The thermal stability of compounds (A), (B), (C), (D), and (E), above, as well as 3,9-bis(2,2-[dimethyl] -3-chloropropoxy)-2,4,8.10-tetraoxa-3,9-diphosphaspiro[5.5]undecane-3,9-dioxide (prepared in Example 5, supra, and hereinafter referred to as F), 3,9-bis(2-2[dibromomethyl] -3-bromopropoxy)-2,4,8,10-tetraoxa-3,9-diphosphaspiro[5.5]undecane-3,9-dioxide (prepared in Example 6, supra, and hereinafter referred to as G), and 3,9-bis(2,2-[dichloromethyl] -3-chloropropoxy)-2,4,8,10-tetraoxa-3,9-diphosphaspiro[5.5]undecane-3,9-dioxide (prepared in Example 7, supra, and hereinafter referred to as H) was determined by the procedure set forth in Section 9-951, "Thermogravimetric Analyzer," of "Instruction Manual 990, Thermal Analyzer and Modules", E.I. Du Pont De Nemours and Co. (Inc), Instrument Products Division, Wilmington, Del. 19898. The results of the thermogravimetric analyses (TGA) of the eight compounds at several different weight losses are tabulated in Table III below:
TABLE III__________________________________________________________________________TGA Results Temperature at which Weight Change Occurs, °C.Compound A B C D E F G H__________________________________________________________________________Initial Weight Loss 45 100 70 100 241 270 180 240 5% Weight Loss 130 172 145 180 258 302 290 31710% Weight Loss 158 203 218 204 286 305 313 33825% Weight Loss 225 242 250 224 310 307 335 37050% Weight Loss 347 300 278 260 331 344 355 390__________________________________________________________________________
Table III clearly indicates that compounds (E), (F), (G), and (H) have unobviously superior thermal stability when compared to close prior art compounds.
The superior thermal and hydrolytic stability of the compounds with the scope of the invention as claimed has significant commercial implications. The superior hydrolytic stability of the compounds within the above narrow subgroup enables said compounds to be superior flame retardants when applied via an aqueous system because the surrounding aqueous environment would not cause said compounds to break apart as readily as would the close prior art compounds of Wahl et al.; for the same reasons, the compounds within the narrow subgroup are also superior flame retardants for incorporation into articles of manufacture which have a contemplated use wherein said articles would be subject to exposure to moisture.
The superior thermal stability of the compounds within the above narrow subgroup enables said compounds to be processed without significant weight losses at temperatures wherein close prior art compounds within Wahl et al. exhibit substantial weight losses such that said prior art compounds are not commercially capable of being used. For example, polypropylene is typically processed at 204°C. and molded at 232°C. Since compounds (A), (B), (C) and (D) lose at least 10% of their weight before the molding temperature of polypropylene, these materials cannot be used effectively as flame retardants for polypropylene. In contrast, compounds (E) and (G) possess excellent thermal stability and are effective flame retardants for polypropylene as the following Example 11 indicates.
The flame retardant and Pro-fax 6823 polypropylene base resin was compounded using a C. W. Brabender Prep-Center fitted with a high shear compounding mixer. (Pro-fax 6823 is a trade mark of Hercules Incorporated, 910 Market St., Wilmington, Del. 19899.) The flame retardant additive was dry blended with the polypropylene. Since the capacity of the mixing bowl was only 300 grams, a dip technique for compounding was utilized which consisted of fluxing 300 grams of the dry blend mixture and the removal of approximately 200 grams of the fluxed mixture followed by the addition of more of the dry blend mixture until the total dry blend had been compounded. Each charge was compounded under the same conditions: 400°F. temperature, 120 rmp, with 2 to 3 minute compounding time.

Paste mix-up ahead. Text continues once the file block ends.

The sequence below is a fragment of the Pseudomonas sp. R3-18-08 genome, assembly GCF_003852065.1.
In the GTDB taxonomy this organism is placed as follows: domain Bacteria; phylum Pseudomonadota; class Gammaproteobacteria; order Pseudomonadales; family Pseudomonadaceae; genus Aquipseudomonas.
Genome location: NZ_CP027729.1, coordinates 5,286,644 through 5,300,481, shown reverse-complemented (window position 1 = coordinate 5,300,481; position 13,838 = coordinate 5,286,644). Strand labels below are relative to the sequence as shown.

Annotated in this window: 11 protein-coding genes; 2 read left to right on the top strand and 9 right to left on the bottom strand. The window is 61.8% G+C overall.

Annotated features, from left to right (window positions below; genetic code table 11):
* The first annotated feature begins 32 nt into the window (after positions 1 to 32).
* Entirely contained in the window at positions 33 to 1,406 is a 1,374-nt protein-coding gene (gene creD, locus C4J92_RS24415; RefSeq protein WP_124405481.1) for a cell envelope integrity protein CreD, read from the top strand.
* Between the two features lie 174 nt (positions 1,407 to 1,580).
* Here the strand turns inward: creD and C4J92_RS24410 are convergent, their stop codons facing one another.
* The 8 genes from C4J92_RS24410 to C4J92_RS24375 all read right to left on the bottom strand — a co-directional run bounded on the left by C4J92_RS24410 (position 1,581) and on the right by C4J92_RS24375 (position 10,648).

Each flame retarded system was then let down to the desired level by dry blending the ground concentrate and the base resin. The base resin and flame retarded systems were injection molded using a Newbury 30 Ton Injection Molding machine. The following is a set of standard injection molding conditions by which all of the systems were injection molded:
______________________________________Rear Zone 410°F.Front Zone 440°F.Nozzle 60°F.Injection Speed 4 to 5 secondsCycle Time 60 secondsMold Temperature ˜30°C.Flow Mold Time 1 to 2 seconds______________________________________
The above prepared resins were subjected to various tests and the data derived from said tests are reported in Table IV, infra.
TABLE IV______________________________________Flame Retardant Testing in pro-fax 6823 Polypropylene______________________________________Flame Retardant Level F.R. (phr) O.I..sup.(2) UL-94.sup.(1)______________________________________None -- 17.0 HBE 12.5 25.5 V-OE 15.0 23.5 V-OG 9.0 26.5 V-OG 12.5 27.5 V-OG 18.0 24.0 V-O______________________________________ .sup.(1) UL-94 Flammability Test at a specimen thickness of 1/8 inch, Underwriters' Laboratories, Inc. .sup.(2) Oxygen Index, ASTM D-2863-70.
The difference in thermal stability is not obvious and is the difference between a material which can be used effectively, as the above Example 11 clearly demonstrates, and one which cannot be effectively used because of poor thermal stability in molding and other processing procedures requiring the exposure of said material to elevated temperatures.
Based on this disclosure, many other modifications and ramifications will naturally suggest themselves to those skilled in the art. These are intended to be comprehended as within the scope of this invention.
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|U.S. Classification||558/77, 524/120, 558/79, 524/583, 987/40|
|International Classification||C08K5/51, C07F9/6571, C07F9/6574|
|Cooperative Classification||C07F9/65746, C07F9/657154, C08K5/51|
|European Classification||C07F9/6571B, C08K5/51, C07F9/6574A6|
|Jul 27, 1981||AS||Assignment|
Owner name: GREAT LAKES CHEMICAL CORPORATION, A CORP. OF DE.
Free format text: ASSIGNMENT OF ASSIGNORS INTEREST.;ASSIGNOR:VELSICOL CHEMICAL CORPORATION;REEL/FRAME:003939/0903
Effective date: 19810715